In a statement issued on Monday, the agency announced it would default on a monthly $5.5 billion payment due midnight Tuesday and would do the same for a $5.6 billion tab due in September. The agency will likely lose $14 billion this year as demand for mail service continues its decline.
The USPS blames Congress for not enacting "comprehensive postal legislation" to solve a long-simmering problem.
"This action will have no material effect on the operations of the Postal Service. We will fully fund our operations, including our obligation to provide universal postal services to the American people," it said.
While the USPS receives no tax dollars, relying on sales of its products and services, Americans just don't write or send as much mail as they used to. The agency has a Congressionally mandated monopoly on basic stamped mail delivery -- this is why you don't receive a stamped letter or credit card statement delivered to you by a FedEx mailman.
And even though sending a package costs less through the USPS, the cost of sending packages with private companies such as FedEx Corporation (NYSE: FDX) or United Parcel Service Inc. (NYSE: UPS) is competitive enough for consumers and online vendors like Amazon.com Inc. (NASDAQ: AMZN) and Systemax Inc. (NYSE: SYX) to use them instead.
The reason for the agency's monopoly is because a private company would make a financial decision and stop delivering mail to unprofitable regions, such as rural communities, or charge people living in those parts of the country higher mail delivery fees. The mandate, called the universal service obligation, allows for a nationwide standard mail rate and guaranteed six-day weekly delivery.
The model has worked well in the past, and today the USPS still delivers over a half-billion pieces of mail every day.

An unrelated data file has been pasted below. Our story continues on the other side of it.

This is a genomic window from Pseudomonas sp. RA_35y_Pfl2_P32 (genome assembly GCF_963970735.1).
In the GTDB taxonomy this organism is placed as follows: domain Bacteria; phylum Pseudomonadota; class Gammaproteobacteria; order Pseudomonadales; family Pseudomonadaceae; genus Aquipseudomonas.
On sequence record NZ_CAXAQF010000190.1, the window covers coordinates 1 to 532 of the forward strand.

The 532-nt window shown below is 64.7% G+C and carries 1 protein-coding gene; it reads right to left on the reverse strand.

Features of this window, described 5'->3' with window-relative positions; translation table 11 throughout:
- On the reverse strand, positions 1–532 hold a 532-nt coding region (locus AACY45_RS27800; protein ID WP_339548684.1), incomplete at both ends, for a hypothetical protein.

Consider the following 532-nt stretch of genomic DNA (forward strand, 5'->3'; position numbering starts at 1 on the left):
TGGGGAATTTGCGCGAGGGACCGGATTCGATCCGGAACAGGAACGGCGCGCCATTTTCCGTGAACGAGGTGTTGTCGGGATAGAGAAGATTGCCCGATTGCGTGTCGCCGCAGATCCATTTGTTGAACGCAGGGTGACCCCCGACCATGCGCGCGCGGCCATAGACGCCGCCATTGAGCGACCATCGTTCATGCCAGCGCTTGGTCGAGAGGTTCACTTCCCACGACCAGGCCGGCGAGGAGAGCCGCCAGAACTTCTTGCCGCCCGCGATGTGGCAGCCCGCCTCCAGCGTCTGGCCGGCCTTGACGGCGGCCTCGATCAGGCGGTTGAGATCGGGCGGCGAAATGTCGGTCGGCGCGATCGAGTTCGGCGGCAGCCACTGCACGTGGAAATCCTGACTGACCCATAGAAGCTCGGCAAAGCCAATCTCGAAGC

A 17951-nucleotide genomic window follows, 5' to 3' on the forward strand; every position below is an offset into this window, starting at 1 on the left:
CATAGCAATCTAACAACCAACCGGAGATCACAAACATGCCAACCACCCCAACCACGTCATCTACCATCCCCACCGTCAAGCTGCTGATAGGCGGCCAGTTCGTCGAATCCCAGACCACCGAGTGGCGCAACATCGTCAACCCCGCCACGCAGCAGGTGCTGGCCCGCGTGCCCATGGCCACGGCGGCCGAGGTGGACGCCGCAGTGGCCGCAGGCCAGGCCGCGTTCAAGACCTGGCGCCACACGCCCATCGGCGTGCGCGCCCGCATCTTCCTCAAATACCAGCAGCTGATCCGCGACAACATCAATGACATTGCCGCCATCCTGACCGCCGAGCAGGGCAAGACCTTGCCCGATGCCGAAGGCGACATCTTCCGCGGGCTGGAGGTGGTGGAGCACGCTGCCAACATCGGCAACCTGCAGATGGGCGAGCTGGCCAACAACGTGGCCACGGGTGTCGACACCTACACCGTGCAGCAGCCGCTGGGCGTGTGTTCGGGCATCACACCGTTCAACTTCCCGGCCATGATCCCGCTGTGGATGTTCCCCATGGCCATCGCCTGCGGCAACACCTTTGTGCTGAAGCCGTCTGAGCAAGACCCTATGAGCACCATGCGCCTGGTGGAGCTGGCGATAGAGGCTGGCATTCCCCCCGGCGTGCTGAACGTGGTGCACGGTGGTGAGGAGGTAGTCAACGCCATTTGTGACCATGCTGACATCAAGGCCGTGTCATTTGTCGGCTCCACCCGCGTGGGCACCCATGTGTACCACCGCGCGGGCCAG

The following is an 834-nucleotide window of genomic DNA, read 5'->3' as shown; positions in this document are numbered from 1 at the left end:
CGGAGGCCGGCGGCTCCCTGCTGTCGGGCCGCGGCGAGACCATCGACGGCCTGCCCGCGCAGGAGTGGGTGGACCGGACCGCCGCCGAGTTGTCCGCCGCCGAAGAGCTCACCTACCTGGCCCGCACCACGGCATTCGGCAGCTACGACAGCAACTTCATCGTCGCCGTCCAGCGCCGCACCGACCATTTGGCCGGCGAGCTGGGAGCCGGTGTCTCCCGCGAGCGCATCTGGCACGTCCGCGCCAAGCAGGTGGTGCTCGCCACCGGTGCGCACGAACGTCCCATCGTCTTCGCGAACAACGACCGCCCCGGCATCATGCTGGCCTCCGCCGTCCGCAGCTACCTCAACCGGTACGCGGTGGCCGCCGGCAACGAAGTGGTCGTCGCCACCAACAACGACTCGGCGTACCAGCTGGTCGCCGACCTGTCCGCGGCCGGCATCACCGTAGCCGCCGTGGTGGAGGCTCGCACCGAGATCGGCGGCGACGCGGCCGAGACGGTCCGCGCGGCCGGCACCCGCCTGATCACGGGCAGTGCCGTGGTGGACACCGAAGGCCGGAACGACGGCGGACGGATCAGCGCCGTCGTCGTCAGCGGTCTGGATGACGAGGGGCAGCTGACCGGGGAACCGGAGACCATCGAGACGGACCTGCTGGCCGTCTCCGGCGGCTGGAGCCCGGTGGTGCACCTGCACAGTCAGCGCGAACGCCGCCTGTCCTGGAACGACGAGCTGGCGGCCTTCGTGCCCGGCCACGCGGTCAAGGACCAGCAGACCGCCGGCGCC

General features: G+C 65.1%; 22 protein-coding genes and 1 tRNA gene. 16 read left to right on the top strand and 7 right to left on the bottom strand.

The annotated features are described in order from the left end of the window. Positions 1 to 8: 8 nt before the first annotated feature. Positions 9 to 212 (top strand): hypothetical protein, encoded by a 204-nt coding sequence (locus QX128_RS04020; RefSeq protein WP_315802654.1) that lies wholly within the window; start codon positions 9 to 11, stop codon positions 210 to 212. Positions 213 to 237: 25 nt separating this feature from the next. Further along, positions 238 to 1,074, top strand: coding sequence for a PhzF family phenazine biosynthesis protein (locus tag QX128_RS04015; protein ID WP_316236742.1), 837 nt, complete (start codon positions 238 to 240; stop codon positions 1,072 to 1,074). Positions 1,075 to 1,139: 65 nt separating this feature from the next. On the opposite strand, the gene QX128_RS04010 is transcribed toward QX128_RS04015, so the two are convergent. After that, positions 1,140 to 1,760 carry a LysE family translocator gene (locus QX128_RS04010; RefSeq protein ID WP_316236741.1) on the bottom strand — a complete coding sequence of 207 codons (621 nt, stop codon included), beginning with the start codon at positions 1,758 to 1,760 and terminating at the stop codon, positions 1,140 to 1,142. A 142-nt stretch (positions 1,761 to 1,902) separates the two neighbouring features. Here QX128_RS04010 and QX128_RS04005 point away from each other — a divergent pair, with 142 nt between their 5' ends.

But the model is failing, as demonstrated by this historic moment in the agency's 237-year history. (Benjamin Franklin was the nation's first postmaster general.) There hasn't been a move to overhaul the mail system since 1971's Postal Reorganization Act.
Congress has done very little to respond to USPS demands for change. But a proposal to close thousands of rural post offices was met with Congressional ire. In May, Postmaster General Patrick Donahoe made an alternative proposal: to reduce hours of operation for 9,000 rural post offices to as little as two hours a day. But that, too, requires lawmakers to commit to unpopular choices. The only action that has come out of Congress this year regarding the agency was when the Senate passed a bill in April that would allow the USPS to reduce its workforce from 550,000 to 450,000.
So what should Congress do?
According to R. Richard Geddes, associate professor in the Department of Policy Analysis and management at Cornell University, Congress needs to allow the USPS to operate like a publicly listed company, and to bite the bullet and let the market decide the cost of mail service.
"Two reforms are central to creating a long-term viability. The first is to make the USPS subject to private corporate law," writes Geddes on The Hill's Congress Blog. "This includes creating a board of directors with explicit fiduciary duties to shareholders and creating the shares as well -- even if they are initially held by the federal government. The second is to give postal management the commercial freedom it needs to adjust the size and scope of the delivery network to the new communications marketplace. This includes shuttering little-used post offices and replacing them with contracted window services, as well as adjusting the number of large sorting centers to the reality of lower mail volumes."
More densely populated cities have always effectively subsidized mail service to the loss-leading countryside. So under these reforms rural communities would have to give up services or pay out of their own pockets to additional cost of mail delivery.
In other words: Either the USPS needs taxpayer funds or it needs to radically cut services to loss-leading areas. What it can't do is continue to default on important payments.